Most readers of this newspaper are members of the Underground Economy. True, few may realize it, and in fairness, some would leave it rather quickly if they did; but it's a fact anyway.
Recall how, last year, the President had such difficulty in finding, for the post of Chief Law Enforcer, a candidate who had not broken the Law by operating underground? The first two or three he considered had employed nannies without paying Social Security "contributions" and so were part of the Underground whether they knew it or not. And being lawyers, we can suppose they knew it.
The Underground Economy, you see, consists of people who trade with each other without getting around to telling (or paying) the government. So if you ever paid a regular babysitter in cash, for instance, without filing an IRS Form 1099 to record the transaction and so make it taxable, you may be part of it. Likewise, if you paid someone in cash to fix the plumbing or do some yard work. I dare say a great deal of such work in New Hampshire is part of the Underground Economy, and I think that's just marvellous.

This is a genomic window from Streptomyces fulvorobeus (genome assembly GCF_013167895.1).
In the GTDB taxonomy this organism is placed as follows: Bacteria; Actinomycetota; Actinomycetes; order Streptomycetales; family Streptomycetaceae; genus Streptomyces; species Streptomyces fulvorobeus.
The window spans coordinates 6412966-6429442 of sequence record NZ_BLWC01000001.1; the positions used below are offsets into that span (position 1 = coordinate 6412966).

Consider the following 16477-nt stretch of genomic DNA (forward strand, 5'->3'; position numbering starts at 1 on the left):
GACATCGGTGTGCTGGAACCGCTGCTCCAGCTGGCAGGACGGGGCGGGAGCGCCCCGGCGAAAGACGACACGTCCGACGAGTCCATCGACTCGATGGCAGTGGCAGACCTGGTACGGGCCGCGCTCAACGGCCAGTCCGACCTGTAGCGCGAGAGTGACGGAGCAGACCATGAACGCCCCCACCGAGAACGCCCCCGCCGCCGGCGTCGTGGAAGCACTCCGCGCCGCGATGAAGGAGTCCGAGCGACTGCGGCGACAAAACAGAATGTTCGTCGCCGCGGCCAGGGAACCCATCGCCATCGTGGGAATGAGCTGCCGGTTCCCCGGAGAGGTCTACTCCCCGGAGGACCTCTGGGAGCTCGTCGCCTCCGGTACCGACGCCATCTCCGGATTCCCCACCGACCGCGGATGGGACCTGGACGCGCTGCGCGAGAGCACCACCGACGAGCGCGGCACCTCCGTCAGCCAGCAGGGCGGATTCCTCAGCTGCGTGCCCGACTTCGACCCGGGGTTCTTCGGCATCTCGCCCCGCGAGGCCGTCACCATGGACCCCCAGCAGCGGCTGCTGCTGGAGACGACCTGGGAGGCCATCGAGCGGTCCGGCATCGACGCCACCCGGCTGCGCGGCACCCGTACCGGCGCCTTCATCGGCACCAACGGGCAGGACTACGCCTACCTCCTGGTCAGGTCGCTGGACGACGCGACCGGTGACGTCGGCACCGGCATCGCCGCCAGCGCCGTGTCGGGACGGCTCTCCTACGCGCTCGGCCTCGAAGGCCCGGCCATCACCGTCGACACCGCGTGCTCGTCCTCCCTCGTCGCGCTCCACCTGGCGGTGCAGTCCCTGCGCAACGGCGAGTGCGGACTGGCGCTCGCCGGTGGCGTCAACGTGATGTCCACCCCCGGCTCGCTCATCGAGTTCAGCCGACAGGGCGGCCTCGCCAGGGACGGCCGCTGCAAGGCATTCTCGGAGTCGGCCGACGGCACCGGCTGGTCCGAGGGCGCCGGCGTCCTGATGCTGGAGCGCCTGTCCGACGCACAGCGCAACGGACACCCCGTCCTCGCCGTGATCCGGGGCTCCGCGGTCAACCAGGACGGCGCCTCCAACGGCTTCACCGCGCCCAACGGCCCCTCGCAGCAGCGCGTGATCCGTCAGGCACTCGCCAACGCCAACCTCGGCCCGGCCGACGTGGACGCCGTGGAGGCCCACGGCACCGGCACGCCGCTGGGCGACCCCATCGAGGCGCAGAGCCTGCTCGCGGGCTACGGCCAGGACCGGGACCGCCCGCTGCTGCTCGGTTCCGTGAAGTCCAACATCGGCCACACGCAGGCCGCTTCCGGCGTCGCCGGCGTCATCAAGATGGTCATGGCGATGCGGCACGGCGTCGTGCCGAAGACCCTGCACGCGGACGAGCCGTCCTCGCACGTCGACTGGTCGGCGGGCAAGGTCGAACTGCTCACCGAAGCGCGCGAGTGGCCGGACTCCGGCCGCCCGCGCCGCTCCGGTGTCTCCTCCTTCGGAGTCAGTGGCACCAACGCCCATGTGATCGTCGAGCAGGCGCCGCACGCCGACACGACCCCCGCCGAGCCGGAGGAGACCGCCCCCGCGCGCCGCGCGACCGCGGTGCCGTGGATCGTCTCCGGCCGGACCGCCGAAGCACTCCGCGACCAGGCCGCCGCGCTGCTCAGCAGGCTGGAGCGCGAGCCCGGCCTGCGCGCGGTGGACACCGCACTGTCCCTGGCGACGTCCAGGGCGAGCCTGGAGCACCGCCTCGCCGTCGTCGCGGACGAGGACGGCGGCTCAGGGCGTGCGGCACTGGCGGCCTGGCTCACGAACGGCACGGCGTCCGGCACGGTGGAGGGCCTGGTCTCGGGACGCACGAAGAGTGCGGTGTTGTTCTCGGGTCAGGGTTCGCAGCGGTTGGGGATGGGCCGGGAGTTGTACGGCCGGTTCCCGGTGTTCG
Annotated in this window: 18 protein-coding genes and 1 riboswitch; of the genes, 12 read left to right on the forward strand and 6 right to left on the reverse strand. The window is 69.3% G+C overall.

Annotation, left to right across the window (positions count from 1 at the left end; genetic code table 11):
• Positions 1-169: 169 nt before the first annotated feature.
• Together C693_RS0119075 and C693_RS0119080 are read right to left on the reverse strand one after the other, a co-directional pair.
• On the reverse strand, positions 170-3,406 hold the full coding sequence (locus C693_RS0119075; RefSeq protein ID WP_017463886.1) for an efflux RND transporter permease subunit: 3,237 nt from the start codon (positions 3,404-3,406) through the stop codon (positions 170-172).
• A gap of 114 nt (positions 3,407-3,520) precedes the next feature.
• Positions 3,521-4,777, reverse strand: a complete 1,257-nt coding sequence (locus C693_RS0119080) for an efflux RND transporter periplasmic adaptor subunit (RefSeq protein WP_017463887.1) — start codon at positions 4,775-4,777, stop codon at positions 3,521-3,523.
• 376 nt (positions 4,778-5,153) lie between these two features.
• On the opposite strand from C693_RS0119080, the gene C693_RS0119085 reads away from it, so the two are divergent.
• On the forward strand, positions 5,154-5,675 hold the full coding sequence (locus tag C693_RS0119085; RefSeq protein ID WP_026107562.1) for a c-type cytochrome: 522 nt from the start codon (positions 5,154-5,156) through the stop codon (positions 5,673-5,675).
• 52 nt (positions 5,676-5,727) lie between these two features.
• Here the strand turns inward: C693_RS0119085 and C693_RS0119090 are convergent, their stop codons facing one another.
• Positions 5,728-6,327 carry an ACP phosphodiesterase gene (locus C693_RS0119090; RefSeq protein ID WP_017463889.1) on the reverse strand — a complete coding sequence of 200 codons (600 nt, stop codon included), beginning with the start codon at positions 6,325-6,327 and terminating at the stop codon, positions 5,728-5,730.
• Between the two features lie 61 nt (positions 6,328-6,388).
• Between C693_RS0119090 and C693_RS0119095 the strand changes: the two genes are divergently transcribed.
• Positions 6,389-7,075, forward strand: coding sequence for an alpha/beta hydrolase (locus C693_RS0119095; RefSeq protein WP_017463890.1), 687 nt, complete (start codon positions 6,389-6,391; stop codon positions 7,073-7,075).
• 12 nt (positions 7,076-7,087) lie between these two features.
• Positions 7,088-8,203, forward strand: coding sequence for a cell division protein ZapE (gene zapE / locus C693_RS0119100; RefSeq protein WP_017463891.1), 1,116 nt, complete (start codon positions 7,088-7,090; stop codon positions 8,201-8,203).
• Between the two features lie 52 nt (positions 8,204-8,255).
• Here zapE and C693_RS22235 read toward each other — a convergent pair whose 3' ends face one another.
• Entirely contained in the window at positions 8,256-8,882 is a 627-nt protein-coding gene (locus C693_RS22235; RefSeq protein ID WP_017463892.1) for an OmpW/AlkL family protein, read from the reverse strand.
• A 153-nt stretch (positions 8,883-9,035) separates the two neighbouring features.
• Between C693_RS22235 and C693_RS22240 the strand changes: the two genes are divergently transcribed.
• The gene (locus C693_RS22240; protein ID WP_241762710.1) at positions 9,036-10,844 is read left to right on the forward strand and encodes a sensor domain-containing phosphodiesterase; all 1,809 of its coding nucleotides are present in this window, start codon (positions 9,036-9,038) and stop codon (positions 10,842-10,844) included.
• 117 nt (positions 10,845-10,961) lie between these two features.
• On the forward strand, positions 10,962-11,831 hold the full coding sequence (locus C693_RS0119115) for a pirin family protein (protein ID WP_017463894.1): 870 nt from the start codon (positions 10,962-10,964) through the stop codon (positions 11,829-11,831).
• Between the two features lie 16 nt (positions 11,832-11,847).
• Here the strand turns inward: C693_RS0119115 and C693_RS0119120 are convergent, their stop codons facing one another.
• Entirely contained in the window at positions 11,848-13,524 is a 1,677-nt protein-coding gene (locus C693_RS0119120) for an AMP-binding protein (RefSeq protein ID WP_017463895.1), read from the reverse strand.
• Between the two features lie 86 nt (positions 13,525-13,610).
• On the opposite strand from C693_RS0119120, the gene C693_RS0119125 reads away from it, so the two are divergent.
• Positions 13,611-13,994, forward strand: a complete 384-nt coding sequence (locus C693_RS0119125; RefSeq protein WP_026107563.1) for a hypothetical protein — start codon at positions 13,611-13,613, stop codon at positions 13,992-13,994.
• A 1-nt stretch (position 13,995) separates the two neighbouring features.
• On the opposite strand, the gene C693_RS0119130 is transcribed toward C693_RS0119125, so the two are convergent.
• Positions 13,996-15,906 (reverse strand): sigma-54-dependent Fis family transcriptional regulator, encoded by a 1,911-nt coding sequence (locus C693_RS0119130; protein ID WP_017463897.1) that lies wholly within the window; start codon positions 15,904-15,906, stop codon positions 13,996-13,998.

Prices would be lower all round if all of our dealings were underground like that. If someone needs $100 to do some yard work, for instance, he has to reckon on paying the Feds alone 25% of what he receives by check and so must charge you $133 in order to leave himself with $100. So if all trading were underground, all prices would quickly fall (assuming of course a freely competitive market) by 25% just on account of the Feds.
Then we try to account also for the burden of the State and Towns, and save even more - but that's harder to figure so we'll leave the detail for another day. Suffice it to mention that States and Towns tax us by a further 20%, so the combined effect on prices if all our dealings were underground would be a drop of about 45%. To put the fraction the other way up, we'd all be nearly twice as well off overnight if all government parasites were removed.